Average
Trend*% Reporting Increase% Reporting
No Change
% Reporting Decrease

Outlook Uncertainty†

14.2

42.3

–28.1

10.2

14(+)

32.1

50.0

17.9

Business Indicators Relating to Facilities and Products in Texas, Retail
Future (six months ahead)
IndicatorJul IndexJun IndexChangeSeries
Average
Trend*% Reporting Increase% Reporting
No Change
% Reporting Decrease
Retail Activity in Texas

Sales

17.6

0.9

+16.7

32.7

27(+)

40.5

36.5

22.9

Employment

14.8

10.3

+4.5

13.3

27(+)

26.9

61.0

12.1

Part–Time Employment

3.0

–0.8

+3.8

1.7

1(+)

12.3

78.4

9.3

Hours Worked

4.7

–7.4

+12.1

3.1

1(+)

14.2

76.3

9.5

Wages and Benefits

40.3

43.6

–3.3

29.1

27(+)

43.5

53.3

3.2

Input Prices

41.8

58.5

–16.7

34.3

27(+)

50.9

40.0

9.1

Selling Prices

25.5

41.5

–16.0

30.1

27(+)

45.5

34.5

20.0

Capital Expenditures

16.7

21.2

–4.5

18.1

26(+)

31.5

53.7

14.8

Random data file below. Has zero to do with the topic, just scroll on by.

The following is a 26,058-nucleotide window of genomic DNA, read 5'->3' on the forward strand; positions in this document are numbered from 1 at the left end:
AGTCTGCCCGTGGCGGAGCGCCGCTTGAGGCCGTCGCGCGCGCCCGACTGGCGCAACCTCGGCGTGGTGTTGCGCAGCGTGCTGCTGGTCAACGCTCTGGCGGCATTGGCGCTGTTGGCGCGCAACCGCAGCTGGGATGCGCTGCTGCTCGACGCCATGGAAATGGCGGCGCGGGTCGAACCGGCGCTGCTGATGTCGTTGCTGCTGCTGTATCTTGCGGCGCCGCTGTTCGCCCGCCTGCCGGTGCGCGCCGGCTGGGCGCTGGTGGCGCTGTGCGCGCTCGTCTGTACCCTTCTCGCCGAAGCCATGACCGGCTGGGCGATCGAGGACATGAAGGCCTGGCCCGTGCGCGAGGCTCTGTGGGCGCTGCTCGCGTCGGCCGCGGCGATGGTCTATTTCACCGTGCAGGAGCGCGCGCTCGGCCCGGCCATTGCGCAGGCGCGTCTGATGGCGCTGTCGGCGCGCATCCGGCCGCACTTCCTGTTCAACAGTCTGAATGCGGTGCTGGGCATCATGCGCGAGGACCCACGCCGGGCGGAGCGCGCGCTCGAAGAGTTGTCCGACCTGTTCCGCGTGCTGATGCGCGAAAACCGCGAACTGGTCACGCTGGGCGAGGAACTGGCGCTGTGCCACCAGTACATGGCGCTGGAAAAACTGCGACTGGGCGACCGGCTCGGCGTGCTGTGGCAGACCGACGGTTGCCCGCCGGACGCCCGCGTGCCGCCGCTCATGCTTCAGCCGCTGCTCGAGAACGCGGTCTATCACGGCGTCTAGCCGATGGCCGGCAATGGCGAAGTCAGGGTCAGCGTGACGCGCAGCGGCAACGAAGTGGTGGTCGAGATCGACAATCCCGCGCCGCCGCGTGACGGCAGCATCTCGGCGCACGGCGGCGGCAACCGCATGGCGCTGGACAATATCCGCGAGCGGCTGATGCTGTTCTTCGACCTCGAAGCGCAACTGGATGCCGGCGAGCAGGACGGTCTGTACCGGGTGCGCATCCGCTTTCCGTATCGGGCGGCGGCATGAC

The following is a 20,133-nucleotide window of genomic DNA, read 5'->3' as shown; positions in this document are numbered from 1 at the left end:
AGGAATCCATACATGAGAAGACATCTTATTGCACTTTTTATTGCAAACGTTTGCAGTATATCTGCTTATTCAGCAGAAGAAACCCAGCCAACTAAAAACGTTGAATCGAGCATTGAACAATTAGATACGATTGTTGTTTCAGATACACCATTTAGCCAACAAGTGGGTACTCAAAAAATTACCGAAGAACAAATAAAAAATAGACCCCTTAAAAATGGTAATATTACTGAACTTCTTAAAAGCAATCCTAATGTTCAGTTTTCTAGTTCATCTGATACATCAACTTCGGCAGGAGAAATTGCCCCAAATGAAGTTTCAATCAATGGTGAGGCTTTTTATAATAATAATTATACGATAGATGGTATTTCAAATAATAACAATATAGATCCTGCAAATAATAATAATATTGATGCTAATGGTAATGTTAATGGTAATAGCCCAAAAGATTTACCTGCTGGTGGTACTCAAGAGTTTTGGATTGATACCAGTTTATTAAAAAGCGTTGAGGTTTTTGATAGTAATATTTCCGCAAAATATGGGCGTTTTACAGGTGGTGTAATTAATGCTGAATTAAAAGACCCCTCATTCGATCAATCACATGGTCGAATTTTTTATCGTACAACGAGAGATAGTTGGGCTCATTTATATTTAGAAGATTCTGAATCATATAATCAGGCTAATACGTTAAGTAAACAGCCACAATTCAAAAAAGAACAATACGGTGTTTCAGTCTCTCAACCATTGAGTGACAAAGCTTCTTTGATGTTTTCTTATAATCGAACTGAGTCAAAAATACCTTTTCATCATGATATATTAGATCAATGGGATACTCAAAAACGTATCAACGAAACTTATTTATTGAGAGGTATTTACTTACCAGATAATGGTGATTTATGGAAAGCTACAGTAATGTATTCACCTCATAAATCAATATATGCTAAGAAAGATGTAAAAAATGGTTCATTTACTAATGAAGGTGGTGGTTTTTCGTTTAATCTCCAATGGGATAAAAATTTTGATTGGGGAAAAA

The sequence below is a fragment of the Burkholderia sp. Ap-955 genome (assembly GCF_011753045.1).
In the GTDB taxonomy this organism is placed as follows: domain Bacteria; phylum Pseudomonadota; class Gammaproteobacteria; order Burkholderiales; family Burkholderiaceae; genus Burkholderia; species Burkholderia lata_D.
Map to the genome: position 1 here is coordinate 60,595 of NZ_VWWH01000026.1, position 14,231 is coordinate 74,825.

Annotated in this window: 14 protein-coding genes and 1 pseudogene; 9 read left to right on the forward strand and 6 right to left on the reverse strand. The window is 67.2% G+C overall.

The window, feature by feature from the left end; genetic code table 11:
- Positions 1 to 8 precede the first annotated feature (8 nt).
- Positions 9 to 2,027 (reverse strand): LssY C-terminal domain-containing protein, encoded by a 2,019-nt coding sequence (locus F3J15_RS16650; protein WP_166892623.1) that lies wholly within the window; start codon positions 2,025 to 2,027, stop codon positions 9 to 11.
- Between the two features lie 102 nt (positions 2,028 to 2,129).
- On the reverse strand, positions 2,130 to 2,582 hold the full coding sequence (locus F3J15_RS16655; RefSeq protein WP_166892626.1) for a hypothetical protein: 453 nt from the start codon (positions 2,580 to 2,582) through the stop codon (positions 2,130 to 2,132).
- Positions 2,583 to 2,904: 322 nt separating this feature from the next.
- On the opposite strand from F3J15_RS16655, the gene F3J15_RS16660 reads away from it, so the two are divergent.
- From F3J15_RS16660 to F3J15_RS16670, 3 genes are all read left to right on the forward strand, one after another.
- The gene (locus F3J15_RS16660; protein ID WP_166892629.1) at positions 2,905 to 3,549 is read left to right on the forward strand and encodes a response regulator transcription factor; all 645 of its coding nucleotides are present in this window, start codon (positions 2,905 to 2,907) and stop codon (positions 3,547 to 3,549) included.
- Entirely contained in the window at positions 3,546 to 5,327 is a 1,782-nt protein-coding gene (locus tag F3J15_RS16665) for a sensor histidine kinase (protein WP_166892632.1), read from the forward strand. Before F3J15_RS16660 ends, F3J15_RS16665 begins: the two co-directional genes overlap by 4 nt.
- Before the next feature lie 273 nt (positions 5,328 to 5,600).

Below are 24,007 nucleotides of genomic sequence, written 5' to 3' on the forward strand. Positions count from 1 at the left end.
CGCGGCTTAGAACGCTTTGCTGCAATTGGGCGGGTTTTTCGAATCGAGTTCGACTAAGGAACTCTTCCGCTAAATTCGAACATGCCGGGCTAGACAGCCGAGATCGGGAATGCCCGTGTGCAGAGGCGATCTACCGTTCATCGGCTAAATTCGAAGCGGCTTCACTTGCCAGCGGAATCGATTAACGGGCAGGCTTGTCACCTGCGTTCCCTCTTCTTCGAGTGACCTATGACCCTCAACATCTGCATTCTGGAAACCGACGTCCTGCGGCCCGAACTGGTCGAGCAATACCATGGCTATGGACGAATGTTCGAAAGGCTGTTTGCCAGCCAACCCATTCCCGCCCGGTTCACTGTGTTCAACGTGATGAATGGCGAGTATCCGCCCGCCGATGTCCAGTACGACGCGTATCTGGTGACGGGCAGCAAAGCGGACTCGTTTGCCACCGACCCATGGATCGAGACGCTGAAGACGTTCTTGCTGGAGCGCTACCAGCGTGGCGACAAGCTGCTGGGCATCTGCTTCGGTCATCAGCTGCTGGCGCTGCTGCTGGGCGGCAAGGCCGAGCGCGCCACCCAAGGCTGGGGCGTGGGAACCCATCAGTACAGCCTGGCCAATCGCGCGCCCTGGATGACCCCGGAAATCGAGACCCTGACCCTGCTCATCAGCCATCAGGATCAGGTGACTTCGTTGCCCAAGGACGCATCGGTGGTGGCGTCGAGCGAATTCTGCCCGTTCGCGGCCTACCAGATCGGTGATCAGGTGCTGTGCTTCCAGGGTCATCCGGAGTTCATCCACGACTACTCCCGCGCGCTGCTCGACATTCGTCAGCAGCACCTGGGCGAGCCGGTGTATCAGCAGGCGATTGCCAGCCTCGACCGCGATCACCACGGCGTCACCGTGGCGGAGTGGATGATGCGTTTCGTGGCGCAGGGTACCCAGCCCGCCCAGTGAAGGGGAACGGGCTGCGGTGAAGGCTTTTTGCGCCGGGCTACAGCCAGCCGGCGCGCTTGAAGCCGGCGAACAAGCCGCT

Inventories

26.4

23.4

+3.0

10.7

27(+)

40.3

45.8

13.9

Companywide Retail Activity

Companywide Sales

1.0

4.0

–3.0

31.2

27(+)

31.1

38.9

30.1

Companywide Internet Sales

9.1

5.1

+4.0

22.7

28(+)

20.5

68.2

11.4

General Business Conditions, Retail
Future (six months ahead)
IndicatorJul IndexJun IndexChangeSeries
Average
Trend**% Reporting Improved% Reporting
No Change
% Reporting Worsened

Company Outlook

–10.1

–13.8

+3.7

17.1

3(–)

15.7

58.5

25.8

General Business Activity

–16.3

–26.8

+10.5

12.8

4(–)

14.6

54.5

30.9

*Shown is the number of consecutive months of expansion or contraction in the underlying indicator. Expansion is indicated by a positive index reading and denoted by a (+) in the table. Contraction is indicated by a negative index reading and denoted by a (–) in the table.

**Shown is the number of consecutive months of improvement or worsening in the underlying indicator. Improvement is indicated by a positive index reading and denoted by a (+) in the table. Worsening is indicated by a negative index reading and denoted by a (–) in the table.

†Added to survey in January 2018.

Data have been seasonally adjusted as necessary, with the exception of the outlook uncertainty index which does not yet have a sufficiently long time series to test for seasonality.

Texas Service Sector Outlook Survey

July 26, 2022

Downloadable chart

Texas Retail Outlook Survey